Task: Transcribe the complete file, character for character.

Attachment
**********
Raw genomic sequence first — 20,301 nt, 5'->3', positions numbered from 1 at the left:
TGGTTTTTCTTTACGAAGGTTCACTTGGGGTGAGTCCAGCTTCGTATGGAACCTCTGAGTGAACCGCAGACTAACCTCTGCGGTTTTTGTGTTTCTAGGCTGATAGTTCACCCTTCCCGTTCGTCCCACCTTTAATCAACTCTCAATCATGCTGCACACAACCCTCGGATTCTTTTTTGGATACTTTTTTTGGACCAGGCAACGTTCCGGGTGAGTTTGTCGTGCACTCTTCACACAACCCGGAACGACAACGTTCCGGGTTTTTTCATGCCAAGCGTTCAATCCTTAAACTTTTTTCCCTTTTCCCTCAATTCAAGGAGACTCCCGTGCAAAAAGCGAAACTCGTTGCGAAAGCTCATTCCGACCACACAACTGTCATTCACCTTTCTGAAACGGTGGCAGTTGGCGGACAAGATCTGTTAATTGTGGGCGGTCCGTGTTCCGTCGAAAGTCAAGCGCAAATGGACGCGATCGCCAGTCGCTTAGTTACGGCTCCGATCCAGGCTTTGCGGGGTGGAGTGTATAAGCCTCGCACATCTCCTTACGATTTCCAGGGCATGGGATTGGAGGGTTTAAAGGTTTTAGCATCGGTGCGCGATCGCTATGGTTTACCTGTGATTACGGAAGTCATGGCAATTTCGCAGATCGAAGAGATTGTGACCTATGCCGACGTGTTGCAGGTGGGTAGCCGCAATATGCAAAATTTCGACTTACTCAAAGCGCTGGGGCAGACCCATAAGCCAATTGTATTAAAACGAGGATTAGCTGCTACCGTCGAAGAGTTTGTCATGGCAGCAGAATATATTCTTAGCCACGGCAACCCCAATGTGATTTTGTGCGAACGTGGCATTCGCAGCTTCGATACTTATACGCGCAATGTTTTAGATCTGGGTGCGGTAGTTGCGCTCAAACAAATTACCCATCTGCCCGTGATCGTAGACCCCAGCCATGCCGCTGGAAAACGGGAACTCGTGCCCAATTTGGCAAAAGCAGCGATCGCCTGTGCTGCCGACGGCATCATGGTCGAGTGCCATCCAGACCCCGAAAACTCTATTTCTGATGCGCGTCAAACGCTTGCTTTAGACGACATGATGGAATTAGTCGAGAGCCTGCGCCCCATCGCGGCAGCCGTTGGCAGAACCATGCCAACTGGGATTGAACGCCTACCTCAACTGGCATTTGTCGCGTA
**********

Raw genomic sequence first — 20,301 nt, 5'->3', positions numbered from 1 at the left:
TGGTTTTTCTTTACGAAGGTTCACTTGGGGTGAGTCCAGCTTCGTATGGAACCTCTGAGTGAACCGCAGACTAACCTCTGCGGTTTTTGTGTTTCTAGGCTGATAGTTCACCCTTCCCGTTCGTCCCACCTTTAATCAACTCTCAATCATGCTGCACACAACCCTCGGATTCTTTTTTGGATACTTTTTTTGGACCAGGCAACGTTCCGGGTGAGTTTGTCGTGCACTCTTCACACAACCCGGAACGACAACGTTCCGGGTTTTTTCATGCCAAGCGTTCAATCCTTAAACTTTTTTCCCTTTTCCCTCAATTCAAGGAGACTCCCGTGCAAAAAGCGAAACTCGTTGCGAAAGCTCATTCCGACCACACAACTGTCATTCACCTTTCTGAAACGGTGGCAGTTGGCGGACAAGATCTGTTAATTGTGGGCGGTCCGTGTTCCGTCGAAAGTCAAGCGCAAATGGACGCGATCGCCAGTCGCTTAGTTACGGCTCCGATCCAGGCTTTGCGGGGTGGAGTGTATAAGCCTCGCACATCTCCTTACGATTTCCAGGGCATGGGATTGGAGGGTTTAAAGGTTTTAGCATCGGTGCGCGATCGCTATGGTTTACCTGTGATTACGGAAGTCATGGCAATTTCGCAGATCGAAGAGATTGTGACCTATGCCGACGTGTTGCAGGTGGGTAGCCGCAATATGCAAAATTTCGACTTACTCAAAGCGCTGGGGCAGACCCATAAGCCAATTGTATTAAAACGAGGATTAGCTGCTACCGTCGAAGAGTTTGTCATGGCAGCAGAATATATTCTTAGCCACGGCAACCCCAATGTGATTTTGTGCGAACGTGGCATTCGCAGCTTCGATACTTATACGCGCAATGTTTTAGATCTGGGTGCGGTAGTTGCGCTCAAACAAATTACCCATCTGCCCGTGATCGTAGACCCCAGCCATGCCGCTGGAAAACGGGAACTCGTGCCCAATTTGGCAAAAGCAGCGATCGCCTGTGCTGCCGACGGCATCATGGTCGAGTGCCATCCAGACCCCGAAAACTCTATTTCTGATGCGCGTCAAACGCTTGCTTTAGACGACATGATGGAATTAGTCGAGAGCCTGCGCCCCATCGCGGCAGCCGTTGGCAGAACCATGCCAACTGGGATTGAACGCCTACCTCAACTGGCATTTGTCGCGTA